Thursday, March 3, 2016

Blind Contour Line Drawings

The past few weeks we have been practicing more of breaking down objects into the five basic elements of shape, and we've discovered that WE CAN DRAW anything!

We've drawn birds in a tree, and Leo the lion.
We've discussed the importance of thumbnail sketches for layout/composition.

Today we had to use intense focus and silence while we drew blind contour line drawings.  The object here is to use our eyes to follow around the outside contour of an object, and transfer what we're seeing down through our hand and out of the pencil tip.  We call it "blind" because we did not look at our paper while we were drawing!

Some artists got a bit frustrated that their drawing didn't look technically accurate.
We learned that we need to shut off our left brain, and trust our eyes. 

Some artists surprised themselves that the lines on their paper looked like an artist drew it.
They learned that They've had an artist inside them this whole time.

I encouraged all artists to continue to practice this when starting new drawings.  Getting the contour right will help the details to fit in easily.

Saturday, February 6, 2016

Open your Artist's Eyes

What a wonderful group of artists we have in this class!

We started off our lesson discussing the Five Basic Elements to shapes.  (Dots, Circles, Straight lines, Curved Lines and Angles)  and if we can recognize and draw these five basic shapes, we can draw anything!

We are currently practicing the most important "trick" that all artists must master - to open their Artist's Eyes and transfer what the eye is seeing down through their arm and onto their paper.  This takes all artists lots of practice, and soon we will all be able to shut off our "logical" left brain that tells us that "the stripes on the shirt are straight" and draw using our "creative" right brain which allows us to look closer at the shirt and see that the stripes actually curve a bit as they wrap around the arm.   We will practice turning on our right brains every time we prepare ourselves to draw.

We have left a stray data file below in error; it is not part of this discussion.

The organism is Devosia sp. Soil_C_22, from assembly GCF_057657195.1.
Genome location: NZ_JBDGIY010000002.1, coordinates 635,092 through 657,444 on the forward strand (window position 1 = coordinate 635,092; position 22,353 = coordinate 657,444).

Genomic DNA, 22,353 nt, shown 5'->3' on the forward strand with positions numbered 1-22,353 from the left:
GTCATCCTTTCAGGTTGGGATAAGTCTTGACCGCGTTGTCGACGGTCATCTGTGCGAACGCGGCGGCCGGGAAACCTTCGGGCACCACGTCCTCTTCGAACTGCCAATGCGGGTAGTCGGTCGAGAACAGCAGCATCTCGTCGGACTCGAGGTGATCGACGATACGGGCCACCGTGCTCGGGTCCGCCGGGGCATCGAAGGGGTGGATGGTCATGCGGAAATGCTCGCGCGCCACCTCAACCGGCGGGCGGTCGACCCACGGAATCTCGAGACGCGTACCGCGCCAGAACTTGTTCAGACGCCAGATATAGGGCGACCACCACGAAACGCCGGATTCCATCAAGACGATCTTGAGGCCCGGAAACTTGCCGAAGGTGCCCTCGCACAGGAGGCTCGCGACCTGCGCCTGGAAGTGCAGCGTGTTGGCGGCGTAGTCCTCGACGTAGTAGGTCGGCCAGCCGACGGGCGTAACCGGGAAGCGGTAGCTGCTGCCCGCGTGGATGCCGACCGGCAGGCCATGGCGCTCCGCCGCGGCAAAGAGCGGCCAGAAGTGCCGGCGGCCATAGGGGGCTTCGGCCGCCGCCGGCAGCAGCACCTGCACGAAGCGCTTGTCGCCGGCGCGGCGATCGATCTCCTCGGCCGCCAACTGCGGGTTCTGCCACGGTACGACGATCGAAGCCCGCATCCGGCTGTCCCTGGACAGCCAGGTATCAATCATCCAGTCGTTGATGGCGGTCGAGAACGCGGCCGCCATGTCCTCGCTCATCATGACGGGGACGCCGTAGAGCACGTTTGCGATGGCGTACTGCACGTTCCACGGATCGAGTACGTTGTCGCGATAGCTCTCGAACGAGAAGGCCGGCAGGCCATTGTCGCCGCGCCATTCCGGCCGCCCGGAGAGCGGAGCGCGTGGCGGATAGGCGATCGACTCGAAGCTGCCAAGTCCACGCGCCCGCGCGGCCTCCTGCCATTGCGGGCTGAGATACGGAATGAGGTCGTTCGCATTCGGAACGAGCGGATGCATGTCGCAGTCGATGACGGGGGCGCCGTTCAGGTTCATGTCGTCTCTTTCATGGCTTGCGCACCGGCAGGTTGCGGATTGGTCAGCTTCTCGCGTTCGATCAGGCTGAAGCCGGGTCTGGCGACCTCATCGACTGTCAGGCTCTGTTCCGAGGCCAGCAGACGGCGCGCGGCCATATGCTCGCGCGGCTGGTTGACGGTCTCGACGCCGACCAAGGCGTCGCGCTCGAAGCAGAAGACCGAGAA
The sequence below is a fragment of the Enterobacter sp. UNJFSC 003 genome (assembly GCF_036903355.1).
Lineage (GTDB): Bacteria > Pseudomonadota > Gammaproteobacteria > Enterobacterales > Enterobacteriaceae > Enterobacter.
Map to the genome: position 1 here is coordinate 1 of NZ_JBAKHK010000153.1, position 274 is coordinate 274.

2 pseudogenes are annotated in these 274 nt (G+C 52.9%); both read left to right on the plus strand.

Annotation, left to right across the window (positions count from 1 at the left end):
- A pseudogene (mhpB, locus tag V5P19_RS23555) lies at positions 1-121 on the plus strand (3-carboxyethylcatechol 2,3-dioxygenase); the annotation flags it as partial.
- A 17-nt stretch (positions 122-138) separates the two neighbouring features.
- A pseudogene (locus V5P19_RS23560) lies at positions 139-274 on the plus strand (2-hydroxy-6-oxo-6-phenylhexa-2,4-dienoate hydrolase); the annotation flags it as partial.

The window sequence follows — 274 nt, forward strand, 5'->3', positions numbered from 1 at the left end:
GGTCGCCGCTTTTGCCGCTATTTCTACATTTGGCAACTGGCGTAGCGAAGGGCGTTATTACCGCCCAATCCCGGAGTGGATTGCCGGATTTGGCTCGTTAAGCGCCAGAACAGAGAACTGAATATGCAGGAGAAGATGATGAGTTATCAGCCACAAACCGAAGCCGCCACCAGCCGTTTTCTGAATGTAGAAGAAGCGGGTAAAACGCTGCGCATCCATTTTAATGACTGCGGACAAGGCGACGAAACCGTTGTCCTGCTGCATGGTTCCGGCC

The majority of the students are working with an impressive level of concentration during our drawing warm-ups.  They trust that all this practice will pay off when it comes time to drawing representational objects.  (and they're right)

I encourage each student to continue practicing "seeing" things through their artist's eyes.  This type of seeing goes beyond the seeing you're doing right now. It's like putting on a pair of magic glasses and suddenly noticing shadows, the way the sunlight passes through a window, and lots of other things most people fail to notice.

Have fun, and draw, draw, draw!